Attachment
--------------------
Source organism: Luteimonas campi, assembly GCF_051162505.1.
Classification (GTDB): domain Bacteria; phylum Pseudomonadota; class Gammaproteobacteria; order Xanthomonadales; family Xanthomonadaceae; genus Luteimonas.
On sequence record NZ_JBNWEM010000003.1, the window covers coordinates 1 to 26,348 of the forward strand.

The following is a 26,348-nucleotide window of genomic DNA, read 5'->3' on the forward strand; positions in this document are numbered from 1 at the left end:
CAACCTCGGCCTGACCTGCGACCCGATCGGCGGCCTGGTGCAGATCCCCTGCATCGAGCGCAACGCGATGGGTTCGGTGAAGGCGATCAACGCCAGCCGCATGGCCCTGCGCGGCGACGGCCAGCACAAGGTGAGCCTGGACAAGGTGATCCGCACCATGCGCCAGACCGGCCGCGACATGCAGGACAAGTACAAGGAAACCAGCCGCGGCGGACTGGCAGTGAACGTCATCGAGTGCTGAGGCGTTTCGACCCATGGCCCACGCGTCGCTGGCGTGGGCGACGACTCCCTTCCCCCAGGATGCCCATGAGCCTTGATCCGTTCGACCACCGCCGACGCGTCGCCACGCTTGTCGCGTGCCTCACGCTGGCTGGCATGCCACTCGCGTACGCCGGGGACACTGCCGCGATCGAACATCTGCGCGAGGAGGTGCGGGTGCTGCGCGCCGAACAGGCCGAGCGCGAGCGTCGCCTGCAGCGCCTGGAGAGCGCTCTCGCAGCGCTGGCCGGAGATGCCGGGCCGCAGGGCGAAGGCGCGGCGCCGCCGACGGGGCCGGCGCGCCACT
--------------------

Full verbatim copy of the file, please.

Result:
Source organism: Luteimonas campi, assembly GCF_051162505.1.
Classification (GTDB): domain Bacteria; phylum Pseudomonadota; class Gammaproteobacteria; order Xanthomonadales; family Xanthomonadaceae; genus Luteimonas.
On sequence record NZ_JBNWEM010000003.1, the window covers coordinates 1 to 26,348 of the forward strand.

The following is a 26,348-nucleotide window of genomic DNA, read 5'->3' on the forward strand; positions in this document are numbered from 1 at the left end:
CAACCTCGGCCTGACCTGCGACCCGATCGGCGGCCTGGTGCAGATCCCCTGCATCGAGCGCAACGCGATGGGTTCGGTGAAGGCGATCAACGCCAGCCGCATGGCCCTGCGCGGCGACGGCCAGCACAAGGTGAGCCTGGACAAGGTGATCCGCACCATGCGCCAGACCGGCCGCGACATGCAGGACAAGTACAAGGAAACCAGCCGCGGCGGACTGGCAGTGAACGTCATCGAGTGCTGAGGCGTTTCGACCCATGGCCCACGCGTCGCTGGCGTGGGCGACGACTCCCTTCCCCCAGGATGCCCATGAGCCTTGATCCGTTCGACCACCGCCGACGCGTCGCCACGCTTGTCGCGTGCCTCACGCTGGCTGGCATGCCACTCGCGTACGCCGGGGACACTGCCGCGATCGAACATCTGCGCGAGGAGGTGCGGGTGCTGCGCGCCGAACAGGCCGAGCGCGAGCGTCGCCTGCAGCGCCTGGAGAGCGCTCTCGCAGCGCTGGCCGGAGATGCCGGGCCGCAGGGCGAAGGCGCGGCGCCGCCGACGGGGCCGGCGCGCCACT